Protection continuedHorny layer acts as barrierSkin is waterproof (thanks in part to sebum)Sebum prevents drying and cracking → prevents bacteria and germs from enteringWhen intact, skin prevents harmful fluids from entering and prevents water, blood, and lymph from leaving.
Protection continuedStratum germinativum protects by containing melanocytes which produce melanin Melanin – the body’s own sunscreen which protects from harmful UV radiationDark skin get better protection, few incidences of skin cancer
Protection continuedAdipose tissue – cushions the body from falls, protects against minor trauma, and provides source of energy
Protection by Lymphatic SystemLymphatic fluid and lymphocytes are produced in lymph nodes. Lymphocytes transported through lymph vessels Engulf bacteria Carried back to lymph nodes Filtered and drained of waste products
Heat RegulationHealthy body temperature of 98°F or 37°CSkin helps body to adjust and maintain a safe temperature Evaporation Perspiration Radiation Insulation
Heat Regulation - RadiationRadiation from constriction or dilation of capillaries affect body temperature. Dilation (expansion) causes surface heat of body to be reduced through radiation. Causes flushed appearance. Constriction (contraction) slows blood flow, preserving heat. Gives skin bluish tint.
Heat Regulation - InsulationArrector pili muscle contracts, lifts hair, trapping a layer of insulating air on skin’s surface. (Air is the best insulator!)Sebum lubricates hair, preventing it from breaking; allows hair to do its job.Adipose tissue acts as effective insulator, keeping body warm.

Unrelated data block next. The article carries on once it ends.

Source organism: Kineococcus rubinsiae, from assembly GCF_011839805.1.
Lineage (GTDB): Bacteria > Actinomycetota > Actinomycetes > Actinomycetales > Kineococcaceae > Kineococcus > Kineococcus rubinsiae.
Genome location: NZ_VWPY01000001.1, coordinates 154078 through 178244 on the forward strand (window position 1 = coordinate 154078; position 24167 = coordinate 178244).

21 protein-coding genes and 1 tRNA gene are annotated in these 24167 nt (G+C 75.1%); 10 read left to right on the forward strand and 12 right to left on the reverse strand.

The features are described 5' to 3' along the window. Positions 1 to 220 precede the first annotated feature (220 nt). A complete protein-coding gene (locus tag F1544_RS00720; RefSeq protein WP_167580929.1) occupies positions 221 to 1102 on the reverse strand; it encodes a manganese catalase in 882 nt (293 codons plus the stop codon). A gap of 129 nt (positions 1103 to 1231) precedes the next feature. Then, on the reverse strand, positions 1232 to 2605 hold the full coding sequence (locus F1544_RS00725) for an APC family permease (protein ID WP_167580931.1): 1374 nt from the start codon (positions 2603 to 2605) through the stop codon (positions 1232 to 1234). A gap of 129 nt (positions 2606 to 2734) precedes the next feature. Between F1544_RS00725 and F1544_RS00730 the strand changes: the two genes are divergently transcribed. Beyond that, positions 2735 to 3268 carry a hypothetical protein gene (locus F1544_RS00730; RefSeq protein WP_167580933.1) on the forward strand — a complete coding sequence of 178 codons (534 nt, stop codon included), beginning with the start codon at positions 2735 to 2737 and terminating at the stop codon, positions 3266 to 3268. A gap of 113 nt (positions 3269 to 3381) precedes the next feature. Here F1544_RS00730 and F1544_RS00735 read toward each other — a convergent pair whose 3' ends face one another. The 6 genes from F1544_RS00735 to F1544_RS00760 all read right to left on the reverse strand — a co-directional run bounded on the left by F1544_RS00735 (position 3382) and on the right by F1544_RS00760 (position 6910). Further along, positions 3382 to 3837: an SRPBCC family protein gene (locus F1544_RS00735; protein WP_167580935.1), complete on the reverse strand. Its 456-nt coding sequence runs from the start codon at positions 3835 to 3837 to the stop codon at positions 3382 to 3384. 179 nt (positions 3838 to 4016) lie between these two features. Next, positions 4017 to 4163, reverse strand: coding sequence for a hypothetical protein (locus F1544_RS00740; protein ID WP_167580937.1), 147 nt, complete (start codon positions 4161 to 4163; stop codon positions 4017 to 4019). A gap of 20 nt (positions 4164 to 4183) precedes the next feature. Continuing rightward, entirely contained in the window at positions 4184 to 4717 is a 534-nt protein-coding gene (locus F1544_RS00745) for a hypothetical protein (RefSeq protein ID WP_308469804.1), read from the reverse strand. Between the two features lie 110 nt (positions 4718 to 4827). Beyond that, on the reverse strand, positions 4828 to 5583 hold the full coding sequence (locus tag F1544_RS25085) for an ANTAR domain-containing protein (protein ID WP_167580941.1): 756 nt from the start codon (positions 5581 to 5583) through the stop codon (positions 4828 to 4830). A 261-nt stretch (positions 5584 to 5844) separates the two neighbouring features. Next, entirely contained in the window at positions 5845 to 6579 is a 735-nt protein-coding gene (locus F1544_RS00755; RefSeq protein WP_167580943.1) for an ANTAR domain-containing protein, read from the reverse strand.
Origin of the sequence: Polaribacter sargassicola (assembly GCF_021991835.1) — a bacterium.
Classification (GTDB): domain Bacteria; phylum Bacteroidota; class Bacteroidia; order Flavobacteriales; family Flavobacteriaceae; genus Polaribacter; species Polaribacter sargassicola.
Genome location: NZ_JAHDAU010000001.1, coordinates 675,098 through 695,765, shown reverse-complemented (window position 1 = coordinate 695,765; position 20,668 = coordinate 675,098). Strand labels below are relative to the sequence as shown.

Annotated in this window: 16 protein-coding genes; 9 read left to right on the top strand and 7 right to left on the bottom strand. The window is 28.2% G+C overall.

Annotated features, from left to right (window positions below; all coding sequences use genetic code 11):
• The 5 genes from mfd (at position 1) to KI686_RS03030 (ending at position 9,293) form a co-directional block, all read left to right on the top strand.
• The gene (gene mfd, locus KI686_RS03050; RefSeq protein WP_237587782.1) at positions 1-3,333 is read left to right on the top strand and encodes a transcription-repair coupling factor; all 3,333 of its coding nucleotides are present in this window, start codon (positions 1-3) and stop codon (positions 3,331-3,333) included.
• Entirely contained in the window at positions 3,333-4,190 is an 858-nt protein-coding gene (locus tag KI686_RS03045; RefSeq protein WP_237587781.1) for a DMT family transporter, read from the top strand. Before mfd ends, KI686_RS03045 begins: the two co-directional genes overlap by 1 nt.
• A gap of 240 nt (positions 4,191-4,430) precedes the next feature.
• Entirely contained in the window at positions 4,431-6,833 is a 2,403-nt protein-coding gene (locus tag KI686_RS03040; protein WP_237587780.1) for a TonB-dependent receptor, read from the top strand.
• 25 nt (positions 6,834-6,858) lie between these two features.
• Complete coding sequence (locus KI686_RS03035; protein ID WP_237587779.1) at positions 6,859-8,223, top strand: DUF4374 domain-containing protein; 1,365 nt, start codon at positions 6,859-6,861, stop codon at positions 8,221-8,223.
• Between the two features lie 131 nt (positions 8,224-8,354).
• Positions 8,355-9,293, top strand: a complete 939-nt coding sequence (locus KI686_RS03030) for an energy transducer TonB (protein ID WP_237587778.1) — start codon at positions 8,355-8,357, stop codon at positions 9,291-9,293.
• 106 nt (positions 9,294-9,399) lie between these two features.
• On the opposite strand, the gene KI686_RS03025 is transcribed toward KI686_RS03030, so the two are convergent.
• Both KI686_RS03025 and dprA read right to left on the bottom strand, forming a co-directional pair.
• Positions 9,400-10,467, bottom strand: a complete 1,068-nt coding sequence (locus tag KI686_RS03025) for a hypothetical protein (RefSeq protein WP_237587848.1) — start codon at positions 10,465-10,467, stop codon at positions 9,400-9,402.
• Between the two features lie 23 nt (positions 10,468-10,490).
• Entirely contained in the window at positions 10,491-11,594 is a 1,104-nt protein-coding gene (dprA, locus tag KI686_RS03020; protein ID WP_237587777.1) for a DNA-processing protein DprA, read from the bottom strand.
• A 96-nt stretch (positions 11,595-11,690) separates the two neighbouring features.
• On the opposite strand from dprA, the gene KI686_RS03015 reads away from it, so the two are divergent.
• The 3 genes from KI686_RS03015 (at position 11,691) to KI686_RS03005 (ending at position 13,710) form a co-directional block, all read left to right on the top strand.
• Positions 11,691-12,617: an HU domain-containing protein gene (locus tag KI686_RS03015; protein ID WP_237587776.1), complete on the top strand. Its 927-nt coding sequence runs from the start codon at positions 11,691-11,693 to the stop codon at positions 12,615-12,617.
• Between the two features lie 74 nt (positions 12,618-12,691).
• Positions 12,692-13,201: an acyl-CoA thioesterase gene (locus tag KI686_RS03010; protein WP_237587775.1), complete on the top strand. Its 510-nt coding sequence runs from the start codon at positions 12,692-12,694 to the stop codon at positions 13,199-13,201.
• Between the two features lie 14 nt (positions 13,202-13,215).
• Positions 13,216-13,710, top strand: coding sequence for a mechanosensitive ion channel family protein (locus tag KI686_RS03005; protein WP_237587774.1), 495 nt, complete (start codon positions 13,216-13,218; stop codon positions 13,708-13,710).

Secretion and ExcretionSebaceous glands – secrete sebum, skin’s natural lubricantSudoriferous glands – excrete salt, urea, and other waste material during perspiration.
SensationExperience heat, cold, pain, pressureDamage to nerves can leave the skin numb, once tissue has healed.
Absorption and PenetrationSkin can absorb oil- and fat-based substancesPharmaceutical creams and lotions penetrate the dermis and absorb into the blood supply Require medical guidance and physicians’ prescriptions to be obtained
Absorption and PenetrationCosmoceuticals contain NO drugs or medications but could cause drug reactions. May have deeper absorption qualities than over-the-counter cosmetics. Obtained from and require professional guidance of dermatologist, plastic surgeon, or skin-care professional.
1.) What are the three main layers of theskin?Epidermis, dermis, and subcutis or subcutaneous layer.
2.) Into which two zones is the epidermisdivided?Horny zone and germinal zone.
3.) Name two layers of the epidermis.Stratum corneum,stratum lucidum,stratum granulosum,stratum spinosum,stratum germinativum.
4.) In which layer are melanocytes found?Stratum germinativum
5.) What are the two layers of the dermis?Papillary layer and reticular layer
6.) What is a sudorific gland?A sweat gland, or gland that excretes salt, urea, and other waste material.
8.) Where is the hair matrix?In the hair follicle bulb
9.) What are the three stages of hairgrowth?Anagen, catagen, and telogen
10.) Name at least five functions of theskin.Protection, heat regulation, excretion, secretion, absorption, sensation, synthesis of Vitamin D.